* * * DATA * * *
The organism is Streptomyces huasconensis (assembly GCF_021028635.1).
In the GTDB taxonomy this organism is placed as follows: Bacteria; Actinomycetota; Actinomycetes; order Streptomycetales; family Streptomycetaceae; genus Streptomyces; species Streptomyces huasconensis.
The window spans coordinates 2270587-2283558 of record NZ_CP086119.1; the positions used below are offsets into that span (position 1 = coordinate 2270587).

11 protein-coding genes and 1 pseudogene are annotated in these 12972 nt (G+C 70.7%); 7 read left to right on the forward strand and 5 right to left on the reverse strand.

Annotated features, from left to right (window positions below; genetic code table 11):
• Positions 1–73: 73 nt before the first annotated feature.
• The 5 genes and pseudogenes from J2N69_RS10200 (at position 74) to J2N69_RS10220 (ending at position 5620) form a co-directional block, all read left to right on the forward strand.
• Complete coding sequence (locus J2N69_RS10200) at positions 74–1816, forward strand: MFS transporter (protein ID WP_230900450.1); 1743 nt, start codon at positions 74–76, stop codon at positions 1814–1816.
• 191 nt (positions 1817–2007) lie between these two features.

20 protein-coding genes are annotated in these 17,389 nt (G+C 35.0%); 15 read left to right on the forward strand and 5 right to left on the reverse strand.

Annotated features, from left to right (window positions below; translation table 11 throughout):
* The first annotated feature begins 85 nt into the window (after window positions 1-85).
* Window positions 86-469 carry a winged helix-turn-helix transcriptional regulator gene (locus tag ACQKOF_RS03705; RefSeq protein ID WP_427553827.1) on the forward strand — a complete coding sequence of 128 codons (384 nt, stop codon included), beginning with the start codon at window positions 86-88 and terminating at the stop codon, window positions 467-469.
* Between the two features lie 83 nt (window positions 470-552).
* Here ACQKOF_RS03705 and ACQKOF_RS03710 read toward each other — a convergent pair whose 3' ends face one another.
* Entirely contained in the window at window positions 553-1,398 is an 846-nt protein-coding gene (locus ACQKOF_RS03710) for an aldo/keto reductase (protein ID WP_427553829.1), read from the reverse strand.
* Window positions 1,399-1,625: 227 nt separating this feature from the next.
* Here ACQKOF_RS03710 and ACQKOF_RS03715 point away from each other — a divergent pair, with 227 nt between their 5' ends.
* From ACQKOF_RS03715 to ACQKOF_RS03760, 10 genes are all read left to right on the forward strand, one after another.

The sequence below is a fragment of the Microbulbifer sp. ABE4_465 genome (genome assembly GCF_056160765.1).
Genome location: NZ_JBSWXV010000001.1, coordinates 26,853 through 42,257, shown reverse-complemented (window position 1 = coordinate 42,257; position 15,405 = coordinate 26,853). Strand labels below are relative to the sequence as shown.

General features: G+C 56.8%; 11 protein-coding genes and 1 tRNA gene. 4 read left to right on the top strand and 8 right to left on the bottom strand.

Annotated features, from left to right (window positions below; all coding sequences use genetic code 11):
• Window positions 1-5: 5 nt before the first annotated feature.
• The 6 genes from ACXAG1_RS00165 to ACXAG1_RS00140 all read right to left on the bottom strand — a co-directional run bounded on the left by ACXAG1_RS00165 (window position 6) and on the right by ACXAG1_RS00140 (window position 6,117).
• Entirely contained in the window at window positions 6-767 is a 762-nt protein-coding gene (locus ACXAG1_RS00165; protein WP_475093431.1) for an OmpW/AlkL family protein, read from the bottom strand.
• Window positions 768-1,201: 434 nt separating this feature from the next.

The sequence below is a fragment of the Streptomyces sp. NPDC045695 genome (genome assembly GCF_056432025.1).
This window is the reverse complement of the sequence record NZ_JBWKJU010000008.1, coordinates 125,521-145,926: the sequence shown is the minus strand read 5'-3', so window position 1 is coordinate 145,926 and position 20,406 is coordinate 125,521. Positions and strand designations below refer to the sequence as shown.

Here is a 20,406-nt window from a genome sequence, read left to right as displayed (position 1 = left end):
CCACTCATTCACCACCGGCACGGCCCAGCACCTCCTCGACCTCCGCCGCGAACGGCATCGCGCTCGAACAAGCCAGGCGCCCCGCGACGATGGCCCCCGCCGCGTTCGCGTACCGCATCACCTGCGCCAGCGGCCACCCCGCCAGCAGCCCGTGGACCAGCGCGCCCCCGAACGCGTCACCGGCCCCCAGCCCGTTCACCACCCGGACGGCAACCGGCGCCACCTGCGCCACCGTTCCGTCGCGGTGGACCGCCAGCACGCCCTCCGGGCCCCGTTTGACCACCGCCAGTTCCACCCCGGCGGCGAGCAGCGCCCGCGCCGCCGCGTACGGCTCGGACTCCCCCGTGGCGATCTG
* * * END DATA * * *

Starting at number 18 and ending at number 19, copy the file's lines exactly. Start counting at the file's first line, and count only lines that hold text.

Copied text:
* Here ACQKOF_RS03710 and ACQKOF_RS03715 point away from each other — a divergent pair, with 227 nt between their 5' ends.
* From ACQKOF_RS03715 to ACQKOF_RS03760, 10 genes are all read left to right on the forward strand, one after another.